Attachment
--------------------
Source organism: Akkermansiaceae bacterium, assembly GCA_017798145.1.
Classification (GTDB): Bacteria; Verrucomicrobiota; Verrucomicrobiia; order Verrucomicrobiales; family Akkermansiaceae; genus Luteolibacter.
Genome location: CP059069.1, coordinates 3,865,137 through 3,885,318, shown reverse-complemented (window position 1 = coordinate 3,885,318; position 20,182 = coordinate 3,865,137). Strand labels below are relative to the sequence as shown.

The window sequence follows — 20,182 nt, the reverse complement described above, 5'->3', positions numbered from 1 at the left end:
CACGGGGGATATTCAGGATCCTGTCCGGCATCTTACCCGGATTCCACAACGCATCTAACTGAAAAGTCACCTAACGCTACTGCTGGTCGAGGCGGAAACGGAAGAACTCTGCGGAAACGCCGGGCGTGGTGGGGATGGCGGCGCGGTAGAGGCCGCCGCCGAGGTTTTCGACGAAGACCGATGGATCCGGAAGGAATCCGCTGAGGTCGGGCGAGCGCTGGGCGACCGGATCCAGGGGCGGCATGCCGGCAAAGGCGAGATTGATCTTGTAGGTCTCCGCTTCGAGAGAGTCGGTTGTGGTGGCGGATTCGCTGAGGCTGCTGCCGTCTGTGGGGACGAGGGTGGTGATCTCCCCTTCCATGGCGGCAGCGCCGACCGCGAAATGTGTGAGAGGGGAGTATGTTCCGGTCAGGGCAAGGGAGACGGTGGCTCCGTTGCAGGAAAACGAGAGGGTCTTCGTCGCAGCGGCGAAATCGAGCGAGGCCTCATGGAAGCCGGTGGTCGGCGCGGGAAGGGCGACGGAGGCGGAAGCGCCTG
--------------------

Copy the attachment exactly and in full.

Source organism: Akkermansiaceae bacterium, assembly GCA_017798145.1.
Classification (GTDB): Bacteria; Verrucomicrobiota; Verrucomicrobiia; order Verrucomicrobiales; family Akkermansiaceae; genus Luteolibacter.
Genome location: CP059069.1, coordinates 3,865,137 through 3,885,318, shown reverse-complemented (window position 1 = coordinate 3,885,318; position 20,182 = coordinate 3,865,137). Strand labels below are relative to the sequence as shown.

The window sequence follows — 20,182 nt, the reverse complement described above, 5'->3', positions numbered from 1 at the left end:
CACGGGGGATATTCAGGATCCTGTCCGGCATCTTACCCGGATTCCACAACGCATCTAACTGAAAAGTCACCTAACGCTACTGCTGGTCGAGGCGGAAACGGAAGAACTCTGCGGAAACGCCGGGCGTGGTGGGGATGGCGGCGCGGTAGAGGCCGCCGCCGAGGTTTTCGACGAAGACCGATGGATCCGGAAGGAATCCGCTGAGGTCGGGCGAGCGCTGGGCGACCGGATCCAGGGGCGGCATGCCGGCAAAGGCGAGATTGATCTTGTAGGTCTCCGCTTCGAGAGAGTCGGTTGTGGTGGCGGATTCGCTGAGGCTGCTGCCGTCTGTGGGGACGAGGGTGGTGATCTCCCCTTCCATGGCGGCAGCGCCGACCGCGAAATGTGTGAGAGGGGAGTATGTTCCGGTCAGGGCAAGGGAGACGGTGGCTCCGTTGCAGGAAAACGAGAGGGTCTTCGTCGCAGCGGCGAAATCGAGCGAGGCCTCATGGAAGCCGGTGGTCGGCGCGGGAAGGGCGACGGAGGCGGAAGCGCCTG